Structural Biochemistry/Epigenomics


Derived from the Greek, epigenome means "above" the genome. The epigenome consists of chemical compounds that modify, or mark, the genome in a way that tells it what to do, where to do it and when to do it. The marks, which are not part of the DNA itself, can be passed on from cell to cell as cells divide, and from one generation to the next.

Effects of EpigenomeEdit

The protein-coding parts of your genome, called genes, do not make proteins all of the time in all of your cells. Instead, different sets of genes are turned on or off in various kinds of cells at different points in time. Differences in the types and amounts of proteins produced determine how cells look, grow and act. The epigenome influences which genes are active — and which proteins are produced — in a particular cell. So, the epigenome is what tells your skin cells to behave like skin cells, heart cells like heart cells and so on.

Epigenetic ModificationEdit

Epigenetics involves heritable gene functions that are not attributed to changes in the cell’s DNA sequence. Some known examples of epigenetic modifications include DNA methylation and histone modification.

DNA MethylationEdit

DNA methylation of a DNA strand and its complimentary strand

DNA methylation is the process of adding a methyl group to a DNA sequence. This reaction is catalyzed by an enzyme known as DNA methyltransferase (DNMTs). There are two types of DNMTs: De novo DNMTs and Maintenance DNMTs. De novo DNA methyltransferase enzymes initially attaches the methyl group to a DNA strand. Maintenance DNMTs copy the methylation from an existing DNA strand onto the complimentary strand after replication. DNMTs recognize regions where a cytosine nucleotide is placed next to a guanine nucleotide along the base sequence. This region is known as CpG, where a phosphate group binds a cytosine to an adjacent guanine.

DNA methylation processing is used to repress gene expression. The methylation blocks the promoter site at which transcription factors bind to, thus stopping the gene expression. Though DNA methylation is very stable, the reaction can be reversed by a different group of enzymes.

De Novo Methylation in CancerEdit

Alterations to DNA methylation patterns play a major role in the onset of cancer. In fact, all tumors that have been studied exhibit changes in DNA methylation. Early studies seem to suggest that widespread demethylation is characteristic of cancer. One type of methylation pattern is called de novo methylation. In this process, the polycomb complex (PRC2) targets genes that, under normal conditions, have unmethylated CpG island promoters. These genes are repressed due to the methylation of H3K27. Methylation of H3K27 is mediated by the histone methylase EZH2. The methylated H3K27 then binds to the chromodomain-containing complex (PRC1), thereby giving rise to a type of heterochromatin. During normal development, targeted de novo methylation can take place at certain sites on DNA. Similarly, it can occur abnormally in cancer. The explanation offered for this phenomenon suggests that the histone methylase EZH2 recruits Dnmt3a and Dnmt3b. Some studies show that the polycomb complex PRC2 may be released from the methylated islands. This event results in a more stabilized form of methylation-mediated repression, which occurs instead of the flexible polycomb repression mechanism.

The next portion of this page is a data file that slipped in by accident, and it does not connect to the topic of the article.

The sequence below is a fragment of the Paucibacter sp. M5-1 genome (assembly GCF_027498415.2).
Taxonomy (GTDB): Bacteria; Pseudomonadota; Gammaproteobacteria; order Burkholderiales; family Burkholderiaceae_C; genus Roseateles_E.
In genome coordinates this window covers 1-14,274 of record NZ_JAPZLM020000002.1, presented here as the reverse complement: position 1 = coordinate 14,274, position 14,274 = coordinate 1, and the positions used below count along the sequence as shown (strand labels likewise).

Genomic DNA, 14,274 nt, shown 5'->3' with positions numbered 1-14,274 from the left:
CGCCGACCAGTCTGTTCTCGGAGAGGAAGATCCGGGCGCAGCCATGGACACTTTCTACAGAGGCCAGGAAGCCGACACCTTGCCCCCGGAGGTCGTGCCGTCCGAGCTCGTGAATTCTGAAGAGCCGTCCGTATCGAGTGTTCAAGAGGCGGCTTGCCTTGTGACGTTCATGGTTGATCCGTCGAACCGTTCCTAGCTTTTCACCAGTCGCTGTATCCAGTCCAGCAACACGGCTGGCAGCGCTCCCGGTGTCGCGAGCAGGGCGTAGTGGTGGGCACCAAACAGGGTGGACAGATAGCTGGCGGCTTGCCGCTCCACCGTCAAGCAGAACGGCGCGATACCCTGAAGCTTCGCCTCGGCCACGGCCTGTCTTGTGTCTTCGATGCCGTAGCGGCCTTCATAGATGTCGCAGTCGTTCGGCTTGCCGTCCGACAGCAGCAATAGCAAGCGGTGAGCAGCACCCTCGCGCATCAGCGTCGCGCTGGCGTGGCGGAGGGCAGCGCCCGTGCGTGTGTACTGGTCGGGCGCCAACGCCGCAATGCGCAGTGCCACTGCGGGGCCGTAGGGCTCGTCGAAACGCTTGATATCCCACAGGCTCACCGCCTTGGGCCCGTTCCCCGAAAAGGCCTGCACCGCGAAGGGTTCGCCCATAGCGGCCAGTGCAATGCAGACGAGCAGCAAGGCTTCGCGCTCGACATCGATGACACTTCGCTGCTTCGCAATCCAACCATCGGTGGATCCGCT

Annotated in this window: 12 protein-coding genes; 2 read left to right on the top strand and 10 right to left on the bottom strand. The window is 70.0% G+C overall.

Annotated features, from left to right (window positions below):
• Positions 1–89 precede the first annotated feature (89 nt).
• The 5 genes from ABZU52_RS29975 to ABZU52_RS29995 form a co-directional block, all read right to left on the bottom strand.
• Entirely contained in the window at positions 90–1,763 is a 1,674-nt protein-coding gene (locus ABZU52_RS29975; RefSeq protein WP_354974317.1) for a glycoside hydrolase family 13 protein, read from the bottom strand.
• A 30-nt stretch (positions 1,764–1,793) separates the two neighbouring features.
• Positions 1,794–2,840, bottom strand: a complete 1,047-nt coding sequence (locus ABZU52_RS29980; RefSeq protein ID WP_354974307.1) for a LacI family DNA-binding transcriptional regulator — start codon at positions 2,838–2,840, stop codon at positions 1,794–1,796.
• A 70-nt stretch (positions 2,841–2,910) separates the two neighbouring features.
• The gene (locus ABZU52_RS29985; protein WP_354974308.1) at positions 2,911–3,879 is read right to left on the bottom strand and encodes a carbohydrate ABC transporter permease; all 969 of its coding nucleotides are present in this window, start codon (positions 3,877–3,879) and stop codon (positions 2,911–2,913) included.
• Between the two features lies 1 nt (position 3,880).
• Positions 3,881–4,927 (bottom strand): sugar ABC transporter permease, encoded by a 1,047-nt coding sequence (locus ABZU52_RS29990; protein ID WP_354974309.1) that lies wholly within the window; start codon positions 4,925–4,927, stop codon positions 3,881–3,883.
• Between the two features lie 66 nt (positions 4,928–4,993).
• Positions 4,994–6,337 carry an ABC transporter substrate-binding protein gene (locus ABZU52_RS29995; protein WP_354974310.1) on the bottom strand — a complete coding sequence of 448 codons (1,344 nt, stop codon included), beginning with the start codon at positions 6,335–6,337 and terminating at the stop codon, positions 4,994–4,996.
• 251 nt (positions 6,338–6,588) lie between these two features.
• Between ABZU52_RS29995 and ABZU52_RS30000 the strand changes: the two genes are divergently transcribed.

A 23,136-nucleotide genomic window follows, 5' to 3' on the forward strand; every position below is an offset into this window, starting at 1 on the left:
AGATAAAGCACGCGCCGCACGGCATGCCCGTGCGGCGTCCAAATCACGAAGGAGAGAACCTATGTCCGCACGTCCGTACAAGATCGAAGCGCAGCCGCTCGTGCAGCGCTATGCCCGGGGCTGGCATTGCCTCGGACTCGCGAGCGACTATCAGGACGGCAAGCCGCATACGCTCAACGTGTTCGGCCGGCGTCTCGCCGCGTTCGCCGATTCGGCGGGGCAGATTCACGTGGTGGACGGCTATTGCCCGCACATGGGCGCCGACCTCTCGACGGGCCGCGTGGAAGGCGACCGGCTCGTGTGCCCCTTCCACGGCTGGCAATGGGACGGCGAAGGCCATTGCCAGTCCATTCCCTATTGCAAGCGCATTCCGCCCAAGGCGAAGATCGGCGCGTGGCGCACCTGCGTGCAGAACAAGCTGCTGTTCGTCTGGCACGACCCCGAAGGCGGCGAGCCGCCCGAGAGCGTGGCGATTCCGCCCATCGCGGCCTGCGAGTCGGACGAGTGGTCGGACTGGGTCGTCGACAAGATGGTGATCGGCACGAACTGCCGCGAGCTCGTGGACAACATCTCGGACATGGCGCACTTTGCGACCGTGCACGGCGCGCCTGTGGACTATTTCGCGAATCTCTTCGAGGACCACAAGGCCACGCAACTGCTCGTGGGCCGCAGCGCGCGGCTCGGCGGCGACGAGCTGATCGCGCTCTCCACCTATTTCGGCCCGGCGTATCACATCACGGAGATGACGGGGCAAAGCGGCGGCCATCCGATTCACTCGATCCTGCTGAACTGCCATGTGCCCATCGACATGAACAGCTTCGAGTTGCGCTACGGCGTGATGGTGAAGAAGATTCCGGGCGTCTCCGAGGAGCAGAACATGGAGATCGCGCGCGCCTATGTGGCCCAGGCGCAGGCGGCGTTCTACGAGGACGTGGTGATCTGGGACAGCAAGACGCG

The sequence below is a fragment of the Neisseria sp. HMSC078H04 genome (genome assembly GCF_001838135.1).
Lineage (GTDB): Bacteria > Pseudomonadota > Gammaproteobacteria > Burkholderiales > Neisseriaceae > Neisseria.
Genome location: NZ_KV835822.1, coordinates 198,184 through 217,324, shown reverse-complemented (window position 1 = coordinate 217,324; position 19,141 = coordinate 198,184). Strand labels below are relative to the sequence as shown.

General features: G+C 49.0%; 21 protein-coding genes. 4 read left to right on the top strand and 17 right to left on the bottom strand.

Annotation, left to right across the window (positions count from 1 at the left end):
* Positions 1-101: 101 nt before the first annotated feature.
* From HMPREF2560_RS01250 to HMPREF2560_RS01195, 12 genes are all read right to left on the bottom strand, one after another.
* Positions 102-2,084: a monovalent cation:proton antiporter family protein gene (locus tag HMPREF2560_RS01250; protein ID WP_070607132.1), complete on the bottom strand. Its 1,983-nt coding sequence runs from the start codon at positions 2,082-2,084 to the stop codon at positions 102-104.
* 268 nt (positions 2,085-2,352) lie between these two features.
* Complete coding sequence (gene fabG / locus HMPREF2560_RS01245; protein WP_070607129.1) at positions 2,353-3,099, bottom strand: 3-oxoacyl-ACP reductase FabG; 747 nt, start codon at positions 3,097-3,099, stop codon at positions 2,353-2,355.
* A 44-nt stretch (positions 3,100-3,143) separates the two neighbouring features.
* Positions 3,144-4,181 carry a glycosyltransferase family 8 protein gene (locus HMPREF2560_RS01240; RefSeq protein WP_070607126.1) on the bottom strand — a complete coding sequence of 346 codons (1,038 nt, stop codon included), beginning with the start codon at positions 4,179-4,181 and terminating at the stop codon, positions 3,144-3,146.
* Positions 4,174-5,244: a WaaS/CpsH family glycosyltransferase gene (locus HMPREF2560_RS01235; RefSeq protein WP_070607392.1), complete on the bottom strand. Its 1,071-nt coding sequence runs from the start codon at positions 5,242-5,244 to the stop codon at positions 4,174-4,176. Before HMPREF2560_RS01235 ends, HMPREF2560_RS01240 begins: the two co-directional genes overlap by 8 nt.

Many believe that de novo methylation is a completely random process. This theory helps to explain the presence of methylated tumor suppressor genes in some cancer types. However, more recent research reveal DNA methylation in cancer to involve hundreds of CpG islands that are methylated in a more pre-determined way. Under the older theory, it is believed that DNA methylation causes genes to become inactivated. In contrast, the newer theory revealed that the genes targeted for methylation have already been inactive. Many of these targeted genes have a polycomb complex nearby, which may explain how the methylases are recruited to carry out the gene modification. Thus, the newer theory based on programmed methylation suggests that de novo methylation in cancer occurs on gene sites that were targeted regardless of whether the genes are active or inactive. The target sites are also independent of whether the genes affect tumorigenesis. Nonetheless, studies on human colon cancer reveal the possibility that DNA methylation can cause a more permanent repression mechanism than that of the normally flexible polycomb repression mechanism; this observation links DNA methylation to tumorigenesis.

Fragile X SyndromeEdit

Fragile X Syndrome is a developmental disease that eventually causes mental retardation. This disease occurs when abnormal de novo methylation causes the repression of the FMR1 gene early in development. Abnormal de novo methylation is believed to be the cause of Fragile X syndrome due to the fact that inactivation of the FMR1 gene is observed to occur alongside a process known as H3K9me3 heterochromatinization. From these studies, scientists believe that the programming of all abnormal modifications may proceed through a single mechanism in which histone methylases mediate random DNA methylation and repression.

The Demethylation PathwayEdit

Active demethylation occurs in a step-wise manner that results in a modification of 5-methylcytidine (5mC). This modification allows the molecule to be recognized for removal and replacement by repair; the modified 5-methylcytidine is replaced with unmethylated cytosine. The following steps depict the pathway suggested for active demethylation:

  1. Hydroxylation: An enzyme known as ten-eleven-translocation (Tet) catalyzes the hydroxylation of the methyl group on 5-methylcytidine, thereby forming 5-hydroxymethylcytidine (5hmC).
  2. Deamination: Activation-induced deaminase (Aid) or Apobec family proteins replaces the amine group of 5-hydroxymethylcytidine with a doubly bonded oxygen atom. This new molecule is called 5-hydroxymethyluridine (5hmU).
  3. Glycosylation: A glycosylase (Mbd4 or Tdg) essentially removes the 5-hydroxymethyluridine structure from the sugar-phosphate backbone. What is left is an apyrimidinic acid residue.
  4. Repair: The apyrimidinic acid residue is replaced with cytosine (C) through a repair process such as nucleotide excision repair (BER or NER).